“We always thank God for all of you and continually mention you in our prayers. We remember before our God and Father your work produced by faith, your labor prompted by love, and your endurance inspired by hope in our Lord Jesus Christ.” - 1 Thess. 1:2-3
Whenever I read through Paul’s writings, I can’t help but feel that this man had the spiritual gift of encouragement. Even if a church was battling heresy and division, stuck in old patterns of thinking and behaving, or outright denying proper gospel teaching, Paul almost always begins his letters with gratitude.
“We always thank God for all of you.”
I recently heard a bible teacher and speaker—Jen Wilkin—state that she wishes that she was more encouraging. She admitted that encouragement is something that she had to develop, a skill that she needed to hone over time.
Jen highlighted that those who have the gift of encouragement are the best people to have in your life—because really, who doesn’t like to receive encouragement?
The way that Paul encourages the Thessalonian church is first-and-foremost by telling them how often they are on his mind. He remembers how devoted they are, how hard they work to minister to one another, how often they have needed to face opposition and yet have endured.
Paul is proud of this community and simply delights in them. He beams from ear-to-ear whenever he thinks of them. He recalls memories of certain believers and marvels at how far they’ve developed in their faith.
And his encouragement actually stems from gratitude. Paul’s delight comes from a keen awareness that God is holding this community together.
He knows that the work produced by this community is only by faith; that all of their efforts are prompted by love; that they’ve been able to endure through trials by hope.
Faith, love, and hope in the Lord Jesus Christ.
Leslie Newbiggen once said, “It is surely a fact of inexhaustible significance that what our Lord left behind Him was not a book, nor a creed, nor a system of thought, nor a rule of life, but a visible community.”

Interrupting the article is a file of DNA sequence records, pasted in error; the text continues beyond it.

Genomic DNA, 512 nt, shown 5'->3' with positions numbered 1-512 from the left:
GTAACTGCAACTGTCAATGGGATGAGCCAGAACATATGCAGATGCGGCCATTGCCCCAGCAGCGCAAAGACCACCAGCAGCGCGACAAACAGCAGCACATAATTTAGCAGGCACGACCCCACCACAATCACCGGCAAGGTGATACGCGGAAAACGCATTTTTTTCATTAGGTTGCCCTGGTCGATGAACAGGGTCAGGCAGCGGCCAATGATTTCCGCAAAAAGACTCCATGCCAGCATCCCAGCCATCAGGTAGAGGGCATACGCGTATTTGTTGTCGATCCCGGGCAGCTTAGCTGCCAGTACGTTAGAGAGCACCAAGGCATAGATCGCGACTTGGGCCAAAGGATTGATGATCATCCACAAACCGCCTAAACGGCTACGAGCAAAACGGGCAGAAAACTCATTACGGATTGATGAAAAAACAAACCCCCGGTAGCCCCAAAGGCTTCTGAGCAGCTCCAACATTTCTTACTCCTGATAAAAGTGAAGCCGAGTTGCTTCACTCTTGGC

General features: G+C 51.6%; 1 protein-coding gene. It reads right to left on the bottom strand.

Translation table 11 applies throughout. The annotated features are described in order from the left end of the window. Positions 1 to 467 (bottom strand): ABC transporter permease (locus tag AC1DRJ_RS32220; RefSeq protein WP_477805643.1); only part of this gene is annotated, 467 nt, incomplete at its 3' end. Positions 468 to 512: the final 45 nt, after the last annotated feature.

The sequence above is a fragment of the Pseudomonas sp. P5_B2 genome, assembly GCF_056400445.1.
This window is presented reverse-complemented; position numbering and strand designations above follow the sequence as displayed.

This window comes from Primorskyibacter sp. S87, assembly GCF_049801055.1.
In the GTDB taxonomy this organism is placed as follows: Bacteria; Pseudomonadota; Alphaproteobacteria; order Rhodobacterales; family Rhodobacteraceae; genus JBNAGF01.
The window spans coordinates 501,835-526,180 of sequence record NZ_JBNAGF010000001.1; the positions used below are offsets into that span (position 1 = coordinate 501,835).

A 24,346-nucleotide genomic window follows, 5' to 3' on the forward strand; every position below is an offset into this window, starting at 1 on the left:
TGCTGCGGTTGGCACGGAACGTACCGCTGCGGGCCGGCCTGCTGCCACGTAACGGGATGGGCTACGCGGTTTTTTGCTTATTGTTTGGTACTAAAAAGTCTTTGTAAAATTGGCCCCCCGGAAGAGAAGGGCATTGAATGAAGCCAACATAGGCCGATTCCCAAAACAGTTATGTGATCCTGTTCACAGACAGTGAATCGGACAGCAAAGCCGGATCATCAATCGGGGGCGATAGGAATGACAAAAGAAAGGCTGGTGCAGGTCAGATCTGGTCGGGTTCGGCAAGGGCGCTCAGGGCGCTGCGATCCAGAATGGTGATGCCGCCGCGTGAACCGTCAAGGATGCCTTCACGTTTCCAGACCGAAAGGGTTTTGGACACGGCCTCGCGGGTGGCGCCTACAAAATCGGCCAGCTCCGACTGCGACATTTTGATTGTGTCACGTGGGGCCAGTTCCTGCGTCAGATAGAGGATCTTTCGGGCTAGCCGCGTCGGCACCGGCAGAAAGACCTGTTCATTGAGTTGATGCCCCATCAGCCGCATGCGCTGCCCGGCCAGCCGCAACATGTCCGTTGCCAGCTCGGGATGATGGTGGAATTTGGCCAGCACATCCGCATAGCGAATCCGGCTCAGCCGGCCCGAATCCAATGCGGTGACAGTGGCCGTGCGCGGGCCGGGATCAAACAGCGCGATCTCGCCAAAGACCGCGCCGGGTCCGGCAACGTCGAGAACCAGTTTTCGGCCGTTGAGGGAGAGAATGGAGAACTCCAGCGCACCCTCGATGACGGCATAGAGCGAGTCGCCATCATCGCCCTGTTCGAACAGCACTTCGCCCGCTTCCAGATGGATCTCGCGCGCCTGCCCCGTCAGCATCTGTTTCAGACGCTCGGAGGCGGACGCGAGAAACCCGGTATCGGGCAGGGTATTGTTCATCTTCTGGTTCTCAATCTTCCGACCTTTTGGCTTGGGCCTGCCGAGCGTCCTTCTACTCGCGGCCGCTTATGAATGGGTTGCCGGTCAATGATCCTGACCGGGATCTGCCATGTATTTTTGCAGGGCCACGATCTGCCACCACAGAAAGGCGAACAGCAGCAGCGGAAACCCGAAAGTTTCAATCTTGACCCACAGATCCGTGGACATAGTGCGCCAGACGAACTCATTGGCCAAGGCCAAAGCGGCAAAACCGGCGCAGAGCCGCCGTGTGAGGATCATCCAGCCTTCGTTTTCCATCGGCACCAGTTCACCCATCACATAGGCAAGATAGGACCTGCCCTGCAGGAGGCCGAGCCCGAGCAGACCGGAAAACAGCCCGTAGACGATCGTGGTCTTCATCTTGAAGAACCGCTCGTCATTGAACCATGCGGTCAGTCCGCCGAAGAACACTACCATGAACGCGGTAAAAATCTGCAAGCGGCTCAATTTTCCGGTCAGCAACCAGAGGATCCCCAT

It's a bit absurd when you really think about it. Jesus purposefully chose to leave his ‘legacy’ behind—not in a book or law—but through the community of believers who would follow His way, a ‘way’ that is fueled by gratitude and encouragement.
Because just as gratitude guides us into encouragement, so encouragement—in turn—deepens our gratitude.
How might we then be called to encourage one another in a thankful way that is inspired by faith, hope, and love in our Lord Jesus Christ? How might our encouragement to one another spur us on towards good works and hope-inspired labour?
When was the last time you offered a word of encouragement to a brother or sister in Christ because you wanted them to be deepened in faith? Or told someone that you were praying for them? Or told them how thankful you are for them?
Does gratitude fill our hearts for one another as it did for Paul?
I want to encourage you today to exercise the spiritual discipline of encouragement. Be Paul to someone else. Lift someone up to the Lord in prayer. Thank God for them. Shoot a text message to someone you haven’t seen in a while—someone the Spirit brings to mind—and offer a word of encouragement.
Encourage one another in the faith, and do not be shy to receive encouragement yourself. God knows, we all need it. The Lord is doing a good work in and through you, and part of working out your salvation is receiving His good gifts through others who love you.
And may we be built, more and more, by the power of Spirit-driven encouragement in Christ.
Prayer: Father, I know that every good and perfect gift comes from you. Grant me the gift of encouragement, that I may offer affirming words to others and be a witness to the way that You delight in us. May all my own efforts and labour come from a place of faith, love, and hope in You. In Christ, Amen.